We were welcomed by Ms. Jessa, who had scheduled our meeting with the children at 1 PM today, something we weren’t informed about, since Ms. Shane instructed us to go there at nine in the morning. Nevertheless, we settled into their living room and made ourselves comfortable. Ms. Jessa told us that the children were told to meet with us this afternoon because she couldn’t accompany us to the kids’ homes this morning, as she had to attend a meeting in the center. They had their meeting in a gathering area outside the building, right next to the room we were staying in.

We were passing the time when Ms. Jessa went inside and asked us who was assigned to the girl named Marissa. I responded that it was Grace and I, and we learned that Marissa had classes that start in the afternoon, in the nearby night high school, so it was more convenient to give her home a visit this morning. We obliged, glad to have something to start working on now instead of in the afternoon.

Grace and I left the center and let Marissa take the lead. Introducing ourselves to her, we asked her a couple of questions along the way, discovering that she was fourteen, and currently in the eight grade. We walked a little further down the street we were currently on, and then Marissa took a left turn, going from the paved path to a dirt road flanked by some concrete houses on the left side and a field of grass with a few cows grazing on it on the right side.

At the end of the dirt road, we were met with a much narrower path, leading to a community of houses that were much less stable and well-built than the ones we’d passed by a while before. The pathway was often muddy and soft, so that our shoes sunk into a ground a little as we walked, and we took care to walk on the small boulders positioned as steps to guide us as we traversed the way. We passed by makeshift houses cramped side by side, and Marissa kept on walking quite a few steps ahead of us.

Soon we came out from the place to find a rice field in front of us. Marissa’s home was located in the group of houses right in the middle of it, which we were soon about to see. I’d never before crossed a field of rice paddies before, even with my mom’s family owning one or two, even as I grew up for several years in a province with fields that stretched as far as you could see. Today was the first time I did.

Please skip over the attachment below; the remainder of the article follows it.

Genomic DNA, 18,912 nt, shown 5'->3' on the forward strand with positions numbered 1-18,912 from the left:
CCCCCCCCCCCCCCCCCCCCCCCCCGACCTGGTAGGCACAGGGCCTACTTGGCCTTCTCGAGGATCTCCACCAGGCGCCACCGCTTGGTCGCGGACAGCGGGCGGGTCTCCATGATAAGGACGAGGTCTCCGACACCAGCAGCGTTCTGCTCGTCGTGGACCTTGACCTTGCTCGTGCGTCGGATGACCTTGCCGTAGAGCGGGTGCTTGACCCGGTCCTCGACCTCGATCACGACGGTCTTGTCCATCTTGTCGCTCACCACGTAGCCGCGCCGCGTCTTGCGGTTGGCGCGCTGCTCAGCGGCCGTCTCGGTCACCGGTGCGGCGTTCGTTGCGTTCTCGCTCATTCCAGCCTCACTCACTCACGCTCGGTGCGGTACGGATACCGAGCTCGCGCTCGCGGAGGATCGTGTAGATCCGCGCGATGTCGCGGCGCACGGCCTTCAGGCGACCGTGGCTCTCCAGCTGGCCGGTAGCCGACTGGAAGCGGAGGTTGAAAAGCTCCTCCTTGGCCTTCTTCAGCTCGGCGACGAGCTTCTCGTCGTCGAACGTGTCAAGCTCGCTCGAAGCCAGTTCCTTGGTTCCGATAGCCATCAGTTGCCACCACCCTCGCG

It wasn’t anything too difficult, nothing as tedious or messy as some presumptions would claim. The carved dirt path only often allowed for one person to occupy the space to walk forward, so it would be hard to have someone walk beside you. A few wooden planks to walk over here and there, and soon we crossed the field over to Marissa’s house.

Upon our arrival, we were immediately able to see her mother, who was situated by the side of a rickety wooden house right in front of us, a table with several dishes beside her.  She was sitting on a plastic chair, wearing Crocs, which were speckled with black mud, the gooey dirt that surrounded not only her feet, but the chair she was resting on, and the table that was positioned there to sell her food. We had to hop over on blocks of stone to a concrete platform.

We introduced ourselves, telling mother and daughter we were to film them in an interview as we peek into their daily lives. We asked them our questions right there, as Marissa’s mother was busy watching over her little stall. We questioned them about their family, how they were doing, what their means of livelihood were, how Marissa was doing in school, and Rise Above’s impact on their lives. This was of course followed by the usual portraits of of child and parent, then of them both.

We didn’t take too long, and soon we were on our way after thanking Marissa and her mother for their time. Marissa guided us on the way back, now with the company of some of her friends. Outside the interview, we filmed some filler videos – pans of the field and their community, footage of Marissa walking across the field, walking with her friends on the road. Soon enough, we were back at the Mekong center.

All the while, I was feeling a pain below my abdomen due to cramps. After returning to the center and enduring the pain, and then deciding I couldn’t just endure it anymore and be productive at the same time, I went out to get some painkillers at a nearby drugstore. I took one tablet when I arrived back, and had been sitting down for a couple minutes or so when our group decided to go out for lunch. The pain was still throbbing, but I was also hungry, so we all rode a tricycle to the nearby Gaisano mall.

We headed back just before 1 PM, arriving to find some of the children had already come. My cramps had subsided in the middle of our meal at the mall, so I was feeling quite fine by the time we came back. Some of the kids who had arrived were assigned to us, and Ms. Jessa told us we could now all go and head on over to each of their residences.